A rather interesting dynamic shaping up in Seattle: The strange thing about Ed Murray’s Second Ave. bike lane.
From the Seattle Times:
Mayor Ed Murray surprised the biking community – and some on the Seattle City Council – at Tuesday’s Cascade Bicycle Club annual Bike to Work breakfast with a sudden fix: a two-way cycle track (separated from traffic) on Second Avenue between Pike Place Market and Pioneer Square, to be constructed beginning in September. …
What’s curious about it is Murray’s method. During his campaign, he frequently pledged to build broad support, bottom-up, for transportation improvements that are not mode-specific. That approach is consistent with the Bike Master Plan just approved by City Council, which includes a prioritization process that still is under way.
But in this case, Murray announced a full-formed plan – the route, the basic design, and a sped-up time schedule – without the usual months of public engagement and meetings.
“That caught an awful lot of people by surprise,” said Seattle City Council member Tom Rasmussen, chair of the city transportation committee, who heard it first at the Tuesday breakfast. He’s spent a year building support for a downtown cycle track, on the belief that a neighborhood – in this case, businesses that may lose sidewalk parking – hate surprises. “When people feel like a plan has happened without consultation, that’s when opposition grows that can be avoided,” said Rasmussen. …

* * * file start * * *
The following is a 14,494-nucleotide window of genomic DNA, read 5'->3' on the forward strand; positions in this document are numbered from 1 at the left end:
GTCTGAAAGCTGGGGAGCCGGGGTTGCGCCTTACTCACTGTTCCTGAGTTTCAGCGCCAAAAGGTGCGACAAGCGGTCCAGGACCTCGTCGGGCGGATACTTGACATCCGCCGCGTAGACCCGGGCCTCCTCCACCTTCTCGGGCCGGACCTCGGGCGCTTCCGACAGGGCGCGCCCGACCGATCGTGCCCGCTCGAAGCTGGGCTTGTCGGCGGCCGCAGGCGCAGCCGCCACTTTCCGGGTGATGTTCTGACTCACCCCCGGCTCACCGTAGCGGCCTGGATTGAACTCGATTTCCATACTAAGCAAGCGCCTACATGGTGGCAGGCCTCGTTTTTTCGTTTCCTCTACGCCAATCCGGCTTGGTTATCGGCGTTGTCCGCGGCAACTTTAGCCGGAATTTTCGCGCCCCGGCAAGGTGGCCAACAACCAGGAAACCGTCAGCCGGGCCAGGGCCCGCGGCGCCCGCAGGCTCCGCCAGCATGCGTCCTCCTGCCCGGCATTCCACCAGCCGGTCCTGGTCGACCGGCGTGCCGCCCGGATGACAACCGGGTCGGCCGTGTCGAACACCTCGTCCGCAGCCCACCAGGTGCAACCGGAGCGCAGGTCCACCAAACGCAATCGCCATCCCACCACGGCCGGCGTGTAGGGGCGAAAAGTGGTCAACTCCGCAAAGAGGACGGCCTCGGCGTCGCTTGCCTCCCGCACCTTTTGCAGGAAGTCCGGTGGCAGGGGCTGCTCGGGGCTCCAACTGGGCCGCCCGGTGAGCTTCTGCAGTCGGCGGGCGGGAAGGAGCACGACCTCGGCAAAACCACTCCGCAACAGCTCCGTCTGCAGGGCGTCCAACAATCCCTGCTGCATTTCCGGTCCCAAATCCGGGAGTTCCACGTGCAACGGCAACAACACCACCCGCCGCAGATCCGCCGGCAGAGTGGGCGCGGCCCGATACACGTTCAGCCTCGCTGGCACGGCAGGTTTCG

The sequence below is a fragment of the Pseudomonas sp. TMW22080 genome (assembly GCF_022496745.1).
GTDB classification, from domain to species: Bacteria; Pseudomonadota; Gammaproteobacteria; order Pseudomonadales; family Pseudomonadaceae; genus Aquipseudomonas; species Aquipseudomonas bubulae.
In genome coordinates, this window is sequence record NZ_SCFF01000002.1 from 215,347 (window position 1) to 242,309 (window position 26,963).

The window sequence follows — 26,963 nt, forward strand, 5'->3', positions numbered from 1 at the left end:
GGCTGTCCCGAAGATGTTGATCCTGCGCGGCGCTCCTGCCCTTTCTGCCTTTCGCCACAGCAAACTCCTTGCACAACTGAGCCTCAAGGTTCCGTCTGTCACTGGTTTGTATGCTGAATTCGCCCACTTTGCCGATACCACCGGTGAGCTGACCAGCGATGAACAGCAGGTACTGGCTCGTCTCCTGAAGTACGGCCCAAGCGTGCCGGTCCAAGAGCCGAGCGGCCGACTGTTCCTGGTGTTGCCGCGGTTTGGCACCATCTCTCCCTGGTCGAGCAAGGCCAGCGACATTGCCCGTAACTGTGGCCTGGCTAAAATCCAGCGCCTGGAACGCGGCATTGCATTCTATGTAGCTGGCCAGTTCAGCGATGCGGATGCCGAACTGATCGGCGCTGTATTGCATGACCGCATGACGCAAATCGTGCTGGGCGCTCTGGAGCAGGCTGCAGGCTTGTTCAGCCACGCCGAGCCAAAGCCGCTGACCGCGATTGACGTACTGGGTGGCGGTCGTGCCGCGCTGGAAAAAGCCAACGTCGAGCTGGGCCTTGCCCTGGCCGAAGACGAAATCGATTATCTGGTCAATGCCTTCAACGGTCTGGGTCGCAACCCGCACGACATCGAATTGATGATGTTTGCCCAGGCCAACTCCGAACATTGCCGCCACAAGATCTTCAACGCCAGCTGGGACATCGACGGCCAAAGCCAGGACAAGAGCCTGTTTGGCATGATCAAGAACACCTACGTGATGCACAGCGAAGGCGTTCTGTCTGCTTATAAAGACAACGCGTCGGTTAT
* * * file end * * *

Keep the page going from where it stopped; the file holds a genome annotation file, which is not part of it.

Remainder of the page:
The Seattle City Council had already allotted $2.7 million for a downtown cycle track, but that project wasn’t expected to open until 2015 or 2016, after a community engagement period.
Seattle Department of Transportation spokesman Rick Sheridan said the Second Avenue path is a “pilot project,” of undetermined length. “We are very interested in getting public comment after it opens.”
Jon Scholes of the Downtown Seattle Association said the a pilot project can help determine “what works and what doesn’t as far as the design, location, signage, etc. We like the approach of trying this out and closely monitoring for a period of time to inform how other, more permanent cycle tracks are developed.”
So, does extensive pre-consultation before moving forward mean more likelihood of success, or does the try-it-out pilot project achieve a faster outcome with similar or better results?